The Top 10 Nasty C Songs

We look back at Nasty C's ten best songs to date ahead of the Durban rapper's much-anticipated debut album, 'Bad Hair'

Nasty C's debut album Bad Hair, coming 23 September, is one of the most anticipated releases of the year. The 19-year-old rapper's rise has been nothing short of amazing – he has been consistent since he was introduced to the fans through his single “Juice Back."

The Durban MC is a complete artist – he can rap spheres around your favourite, and he makes his own beats. Before Bad Hair arrives, here are ten of the rapper's best tracks, some from before he blew up. The rapper already has an impressive catalogue of features, EPs and mixtapes and has collaborated with reputable names like Tumi Molekane, Cassper Nyovest, AKA and more.

“This Is Not A Song, Nasty C Ain't Shit" (2016)

There's a heavy Eminem and Kendrick Lamar influence on this song. But Nasty's cadence never lets me down, and he laces this bass-heavy beat with the confidence and viciousness of the aforementioned muses. He switches flows and his voice does some shapeshifting so he indeed does sound like he means it when he says, “Don't you ever try to stop me" on the hook.

“Hell Naw" (2016)

“Hell Naw" is easily one of the biggest songs of 2016, and it's easy to tell why. With that woozy instrumental and the Drake-esque hook, anyone could have rapped and it would still be a hit. But Nasty completed the song with impressive penmanship and his ever-solid delivery. “Hell Naw" has impressive opening lines: “I'm making music for niggas in suites and ties/ They all got money and an evil smile/ that's ending conversations with the 'I'll let my people call your people' line," and the rapper maintains the same lyrical standard throughout. When Nasty C performs “Hell Naw," the crowd usually does half the job for him, rapping along word for word.

“Juice Back" Remix ft. Davido and Cassper Nyovest (2015)

Nasty C's breakout single “Juice Back" attracted the attention of two megastars, Cassper Nyovest and Davido, who went on to drop verses on the song's remix. The original song was dope, too, but Nasty's show-stealing verse on the remix gave the song a new life. He proved he got the juice with relentless lines like: “I feel bad for being the one to school these niggas/ When my friends are tryna get in a university/ But still I made 'em fall like the fees did/ Feeling like I'm talking to my daughters and nieces."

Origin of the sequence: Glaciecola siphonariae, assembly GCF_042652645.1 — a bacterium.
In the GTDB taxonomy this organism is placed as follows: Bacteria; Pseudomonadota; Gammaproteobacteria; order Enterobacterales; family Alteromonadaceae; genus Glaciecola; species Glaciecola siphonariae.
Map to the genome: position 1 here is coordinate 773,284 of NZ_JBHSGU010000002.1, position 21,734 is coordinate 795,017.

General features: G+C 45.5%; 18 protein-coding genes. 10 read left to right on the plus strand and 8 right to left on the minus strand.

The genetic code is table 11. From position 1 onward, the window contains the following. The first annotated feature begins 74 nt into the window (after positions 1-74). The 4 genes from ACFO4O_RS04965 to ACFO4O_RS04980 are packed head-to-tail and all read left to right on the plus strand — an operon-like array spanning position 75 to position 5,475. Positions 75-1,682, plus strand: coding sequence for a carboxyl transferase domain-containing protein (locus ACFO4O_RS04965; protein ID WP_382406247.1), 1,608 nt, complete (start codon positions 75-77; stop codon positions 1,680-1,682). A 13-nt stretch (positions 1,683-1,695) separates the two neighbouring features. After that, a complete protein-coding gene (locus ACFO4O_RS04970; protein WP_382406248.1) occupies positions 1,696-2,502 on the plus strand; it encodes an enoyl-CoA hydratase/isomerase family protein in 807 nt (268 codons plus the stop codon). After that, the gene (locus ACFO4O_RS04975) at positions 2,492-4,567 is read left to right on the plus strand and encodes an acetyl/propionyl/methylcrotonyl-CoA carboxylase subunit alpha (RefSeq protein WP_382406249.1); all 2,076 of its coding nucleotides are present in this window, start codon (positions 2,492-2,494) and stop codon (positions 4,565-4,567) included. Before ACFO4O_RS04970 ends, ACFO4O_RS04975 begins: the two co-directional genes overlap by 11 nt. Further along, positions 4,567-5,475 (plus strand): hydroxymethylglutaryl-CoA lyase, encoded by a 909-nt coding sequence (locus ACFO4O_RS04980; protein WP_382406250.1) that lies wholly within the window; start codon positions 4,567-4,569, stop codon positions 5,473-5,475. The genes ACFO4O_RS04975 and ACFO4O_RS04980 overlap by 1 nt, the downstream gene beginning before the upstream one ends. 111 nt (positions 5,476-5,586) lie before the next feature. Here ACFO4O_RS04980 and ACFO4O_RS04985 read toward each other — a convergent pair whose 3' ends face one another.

DJ Switch ft. Tumi, Youngsta & Nasty C “Way It Go" (2015)

One of the most talked-about songs of 2015, “Way It Go" was an unexpected collabo curated by DJ Switch. Nasty C produced the track and laced it with a memorable one-liner hook. He spat a tight verse alongside two other well-constructed 16s by two lyricists of note, Youngsta and Tumi.

“Question (?)" ft. Shekinah (2016)

A few months ago, Nasty C teamed up with fellow Durbanite, Shekhinah, the vocalist of “Back To The Beach" fame, for a melancholic love song. Titled “Question (?)", the song is done over the same instrumental as Durban rapper Aewon Wolf's “They" single. On the song, Nasty C is talking to a lover with whom he's separated from by distance. If, for some reason, you don't like the beat or Nasty C's verse, then you'll definitely be hooked to “Question (?)" for Shekhinah's ethereal vocals. One sad thing about this song, though, is that it's short – just one verse is not enough.

“Switched Up" (2016)

On “Switched Up," Nasty C sticks to a recurring rhyme pattern, and doesn't force any words. He just makes it look easy. “Switched Up" is a song where the rapper is looking back at how far he's come, and assures his day-ones that he's still the same person through the success. The beat is reminiscent of Drake's “Started From The Bottom," but then again no one trap song is completely unique.

“Bamm Bamm" (2015)